Chicago-based trading firm Jump Trading has made the decision to separate Wormhole, its cross-chain protocol, from its operations. According to Bloomberg, Wormhole will now function as an independent entity, led by senior Wormhole employees.
CEO Saeed Badreg and COO Anthony Ramirez, among other senior Wormhole staff, have reportedly taken the reins to run Wormhole as an independent company. This move comes as Wormhole, previously part of Jump Crypto, the digital asset division of Jump Trading, has experienced a contraction throughout the year. The decision to decouple Wormhole is seen as part of a broader strategy by Jump Trading to navigate the unpredictability of cryptocurrency markets.
Earlier in the year, Jump Trading terminated its longstanding partnership with Robinhood, citing a significant decline in crypto trading volume on the platform. The move to separate Wormhole suggests a strategic shift in Jump Trading’s approach to its digital asset division.
Following the separation, sources indicate that the workforce at Jump Crypto has experienced a reduction of approximately 50%, down from its peak of around 150 employees in 2022. The exact number of employees departing Jump as part of this move is not clearly specified.
In 2021, Jump Trading acquired Certus One, a crypto firm, and integrated the team responsible for developing Wormhole. Wormhole, described as a crypto “bridge,” functions as software that connects different blockchains, like Ethereum and the Jump-backed Solana, to facilitate seamless transactions.
However, in February 2022, Wormhole’s software fell victim to cyber attackers who exploited security vulnerabilities, resulting in the theft of cryptocurrencies valued at around $320 million. This incident was part of a series of significant attacks on crypto bridges in the early months of 2022, with some attributed to the North Korean group Lazarus Group.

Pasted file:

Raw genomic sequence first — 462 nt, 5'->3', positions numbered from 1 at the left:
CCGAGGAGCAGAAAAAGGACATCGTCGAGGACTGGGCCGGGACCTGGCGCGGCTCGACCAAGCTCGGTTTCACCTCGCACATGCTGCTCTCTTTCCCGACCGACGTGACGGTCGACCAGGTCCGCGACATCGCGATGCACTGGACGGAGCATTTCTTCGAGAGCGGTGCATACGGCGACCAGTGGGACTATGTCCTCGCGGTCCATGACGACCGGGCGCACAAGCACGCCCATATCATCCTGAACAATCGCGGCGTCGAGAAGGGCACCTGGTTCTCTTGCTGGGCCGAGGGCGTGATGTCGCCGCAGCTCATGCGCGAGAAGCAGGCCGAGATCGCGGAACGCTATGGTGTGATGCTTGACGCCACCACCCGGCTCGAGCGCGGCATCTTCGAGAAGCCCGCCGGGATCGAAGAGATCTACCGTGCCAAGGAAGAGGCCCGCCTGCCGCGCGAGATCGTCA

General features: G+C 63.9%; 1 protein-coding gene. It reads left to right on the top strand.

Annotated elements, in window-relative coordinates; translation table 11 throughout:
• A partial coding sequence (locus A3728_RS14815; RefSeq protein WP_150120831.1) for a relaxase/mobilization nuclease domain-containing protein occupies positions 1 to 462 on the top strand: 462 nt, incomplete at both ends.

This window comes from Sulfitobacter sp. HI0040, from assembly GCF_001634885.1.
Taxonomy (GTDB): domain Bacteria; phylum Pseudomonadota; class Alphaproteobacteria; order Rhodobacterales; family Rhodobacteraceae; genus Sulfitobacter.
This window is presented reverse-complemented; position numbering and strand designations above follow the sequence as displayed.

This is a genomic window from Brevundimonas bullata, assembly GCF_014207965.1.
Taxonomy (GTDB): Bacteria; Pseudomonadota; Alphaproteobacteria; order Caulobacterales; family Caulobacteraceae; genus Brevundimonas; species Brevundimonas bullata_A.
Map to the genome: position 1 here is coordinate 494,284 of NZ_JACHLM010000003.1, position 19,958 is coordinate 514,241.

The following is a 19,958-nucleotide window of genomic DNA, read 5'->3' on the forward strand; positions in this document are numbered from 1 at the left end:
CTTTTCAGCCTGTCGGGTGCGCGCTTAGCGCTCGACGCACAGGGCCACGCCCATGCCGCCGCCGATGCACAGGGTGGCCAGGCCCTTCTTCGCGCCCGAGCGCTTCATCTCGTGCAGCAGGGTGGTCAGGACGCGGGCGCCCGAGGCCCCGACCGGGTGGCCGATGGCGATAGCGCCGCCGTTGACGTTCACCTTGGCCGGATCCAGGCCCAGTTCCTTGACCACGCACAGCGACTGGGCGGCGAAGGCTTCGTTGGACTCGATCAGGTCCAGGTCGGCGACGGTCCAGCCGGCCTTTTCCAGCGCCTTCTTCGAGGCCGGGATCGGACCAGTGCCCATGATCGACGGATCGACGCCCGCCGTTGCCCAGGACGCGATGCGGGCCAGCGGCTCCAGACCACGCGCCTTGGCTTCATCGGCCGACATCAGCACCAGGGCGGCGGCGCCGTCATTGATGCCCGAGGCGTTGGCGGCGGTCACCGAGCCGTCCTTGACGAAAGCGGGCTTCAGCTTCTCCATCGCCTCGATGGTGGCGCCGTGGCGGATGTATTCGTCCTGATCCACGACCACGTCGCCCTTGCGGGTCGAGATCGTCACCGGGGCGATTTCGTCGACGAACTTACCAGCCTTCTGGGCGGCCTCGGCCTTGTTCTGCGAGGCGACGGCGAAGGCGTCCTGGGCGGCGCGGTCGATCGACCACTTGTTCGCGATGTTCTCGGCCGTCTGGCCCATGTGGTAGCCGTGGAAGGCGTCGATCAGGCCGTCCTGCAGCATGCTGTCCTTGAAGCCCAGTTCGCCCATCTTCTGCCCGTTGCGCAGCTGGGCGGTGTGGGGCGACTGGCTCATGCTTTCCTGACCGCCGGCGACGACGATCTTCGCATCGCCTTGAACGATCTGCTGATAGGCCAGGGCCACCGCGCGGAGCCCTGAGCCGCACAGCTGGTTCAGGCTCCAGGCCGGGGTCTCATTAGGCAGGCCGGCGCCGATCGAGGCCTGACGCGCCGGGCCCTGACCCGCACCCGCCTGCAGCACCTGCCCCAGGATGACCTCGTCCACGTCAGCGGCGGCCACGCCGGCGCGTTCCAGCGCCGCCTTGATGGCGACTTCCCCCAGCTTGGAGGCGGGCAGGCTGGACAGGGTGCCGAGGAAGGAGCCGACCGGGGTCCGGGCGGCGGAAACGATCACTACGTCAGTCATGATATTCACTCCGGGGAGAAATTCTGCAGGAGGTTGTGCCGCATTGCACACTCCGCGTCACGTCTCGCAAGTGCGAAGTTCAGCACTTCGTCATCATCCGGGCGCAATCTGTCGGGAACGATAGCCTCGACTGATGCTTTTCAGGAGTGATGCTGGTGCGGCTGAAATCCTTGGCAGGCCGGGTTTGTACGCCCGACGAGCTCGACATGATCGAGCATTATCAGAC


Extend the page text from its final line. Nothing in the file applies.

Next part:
Despite Jump’s swift intervention to recover the lost funds within a day, the hack on Wormhole remains the second-largest exploit in the history of decentralized finance (DeFi). This incident underscores the ongoing challenges and risks associated with security vulnerabilities in the crypto space.
Sources also mentioned that Jump is closely monitoring the Securities and Exchange Commission’s (SEC) decision regarding the approval of exchange-traded funds (ETFs) directly invested in Bitcoin. If the SEC approves a Bitcoin ETF, Jump may consider revitalizing its cryptocurrency business, indicating a potential shift in strategy based on regulatory developments.
Earlier this year, nine employees from Jump Crypto, who were involved in the Pyth Network—a financial data feed operating on blockchain technology—left to establish the project as an independent entity. This trend of projects becoming independent entities reflects a broader pattern within the crypto industry.